Selfless Improvement

Charlie Ambler
Nov 28, 2016 · 3 min read
Magritte, 1958

“We have the choice of two identities: the external mask which seems to be real, and the hidden, inner person who seems to us to be nothing, but who can give himself eternally to the truth in whom he subsists.”
Thomas Merton

I do not like the term “Self Improvement”, generally speaking. It is named in such a way that prevents people from actually doing the work required to live more fully. The word ‘improvement’ is like the word ‘progress’. It implies that the moment is not enough. It implies that you are not enough. And so you feel inferior right off the bat. You feel thirsty. This is no way to start a journey, and the quickest way to end it prematurely.

When we do things like meditate, exercise, eat well, give up bad habits, or love more mindfully, we are not becoming someone else or someone better. We are simply settling into our true selves. Everyone wants to live a valuable life. The difference between those who do and those who don’t is usually just a matter of reflection and effort. You are not becoming better, you are just settling into who you are and learning how to make this work for you.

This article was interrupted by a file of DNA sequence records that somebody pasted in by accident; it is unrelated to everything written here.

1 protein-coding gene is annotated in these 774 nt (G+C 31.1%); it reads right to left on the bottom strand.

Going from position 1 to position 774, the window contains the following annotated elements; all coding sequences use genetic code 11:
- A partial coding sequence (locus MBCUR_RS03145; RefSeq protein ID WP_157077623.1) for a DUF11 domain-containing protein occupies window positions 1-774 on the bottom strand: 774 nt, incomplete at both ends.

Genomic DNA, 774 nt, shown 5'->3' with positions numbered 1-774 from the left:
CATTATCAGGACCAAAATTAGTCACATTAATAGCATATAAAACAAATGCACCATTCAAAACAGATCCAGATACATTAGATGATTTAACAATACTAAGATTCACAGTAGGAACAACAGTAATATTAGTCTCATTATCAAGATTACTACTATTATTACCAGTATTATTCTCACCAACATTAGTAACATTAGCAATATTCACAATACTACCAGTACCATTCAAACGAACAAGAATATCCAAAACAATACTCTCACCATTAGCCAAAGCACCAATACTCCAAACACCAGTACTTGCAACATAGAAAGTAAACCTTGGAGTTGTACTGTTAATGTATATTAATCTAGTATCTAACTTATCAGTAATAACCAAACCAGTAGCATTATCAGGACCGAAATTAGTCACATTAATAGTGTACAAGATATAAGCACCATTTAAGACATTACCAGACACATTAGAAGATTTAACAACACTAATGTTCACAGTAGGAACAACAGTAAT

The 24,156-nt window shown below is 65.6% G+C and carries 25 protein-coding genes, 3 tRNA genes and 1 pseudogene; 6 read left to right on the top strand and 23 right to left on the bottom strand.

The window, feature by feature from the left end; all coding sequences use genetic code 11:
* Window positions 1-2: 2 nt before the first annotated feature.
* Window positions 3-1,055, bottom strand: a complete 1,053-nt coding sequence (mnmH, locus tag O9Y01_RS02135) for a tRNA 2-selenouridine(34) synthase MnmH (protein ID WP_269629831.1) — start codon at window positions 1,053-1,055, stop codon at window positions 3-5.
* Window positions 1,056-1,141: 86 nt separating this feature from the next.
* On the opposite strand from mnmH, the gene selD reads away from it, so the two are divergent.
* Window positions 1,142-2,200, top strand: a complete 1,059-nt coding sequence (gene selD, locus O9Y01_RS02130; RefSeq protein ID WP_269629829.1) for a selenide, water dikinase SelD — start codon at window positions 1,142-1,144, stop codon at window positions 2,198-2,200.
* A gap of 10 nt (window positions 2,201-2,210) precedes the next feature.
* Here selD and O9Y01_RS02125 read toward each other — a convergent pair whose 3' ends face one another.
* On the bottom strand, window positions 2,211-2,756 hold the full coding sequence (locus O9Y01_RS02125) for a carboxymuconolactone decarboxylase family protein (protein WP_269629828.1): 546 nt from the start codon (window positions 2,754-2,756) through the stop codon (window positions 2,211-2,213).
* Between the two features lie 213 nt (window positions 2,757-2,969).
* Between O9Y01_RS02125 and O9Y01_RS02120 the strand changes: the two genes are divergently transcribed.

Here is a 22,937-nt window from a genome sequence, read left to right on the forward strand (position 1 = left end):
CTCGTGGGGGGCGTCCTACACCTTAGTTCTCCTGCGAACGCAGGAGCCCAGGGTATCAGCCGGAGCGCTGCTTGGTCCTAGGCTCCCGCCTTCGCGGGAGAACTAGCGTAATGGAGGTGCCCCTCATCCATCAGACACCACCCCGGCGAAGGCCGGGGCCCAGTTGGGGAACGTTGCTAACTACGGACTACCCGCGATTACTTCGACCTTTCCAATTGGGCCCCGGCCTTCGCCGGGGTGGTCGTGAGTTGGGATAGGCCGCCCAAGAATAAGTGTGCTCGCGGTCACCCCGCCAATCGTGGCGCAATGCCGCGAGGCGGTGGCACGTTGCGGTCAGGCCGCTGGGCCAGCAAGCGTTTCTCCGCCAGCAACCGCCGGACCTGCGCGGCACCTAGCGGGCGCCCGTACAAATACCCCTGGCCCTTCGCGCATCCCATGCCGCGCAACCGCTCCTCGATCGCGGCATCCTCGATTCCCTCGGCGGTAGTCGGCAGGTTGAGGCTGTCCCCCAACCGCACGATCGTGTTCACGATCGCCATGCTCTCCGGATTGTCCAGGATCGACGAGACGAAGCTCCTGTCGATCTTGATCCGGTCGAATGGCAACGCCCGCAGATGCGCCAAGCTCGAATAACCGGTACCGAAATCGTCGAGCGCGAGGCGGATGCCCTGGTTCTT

This is a far more constructive way to approach “self improvement”. It lets us zone in on what we actually have to do today, rather than feeling embarrassed about the past or anxious about the future. What can you do today to ‘do you’? It might mean releasing an old grudge, quitting a bad habit, going to the gym, meditating, or just calling a loved on and saying hello. It could mean any number of things. But the key is that we don’t do these thing to improve. We don’t do these things to imitate great people or become someone who we’re not; that just leads us further away from the path. We do these things because they are the fabric of a meaningful life.

The idea of self improvement is a marketing sham; it often consists in simply making oneself better at making money, having sex, or feeling good feelings all of the time. This is a very shallow modern interpretation. We should reach further, and ironically that usually means scaling down our ambitions a bit and not being afraid to get our hands dirty. Instead of trying to change the world, try to make your world a compassionate and mindful place. Help you and those around you grow instead of thinking so abstractly. Do work that rewards you. Take risks and confront fears. Suffer when you have to. All of these behaviors strengthen your true self and help you access who you really are. It needs no improving, you’ve just lost it through countless layers of conditioning.

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Charlie Ambler

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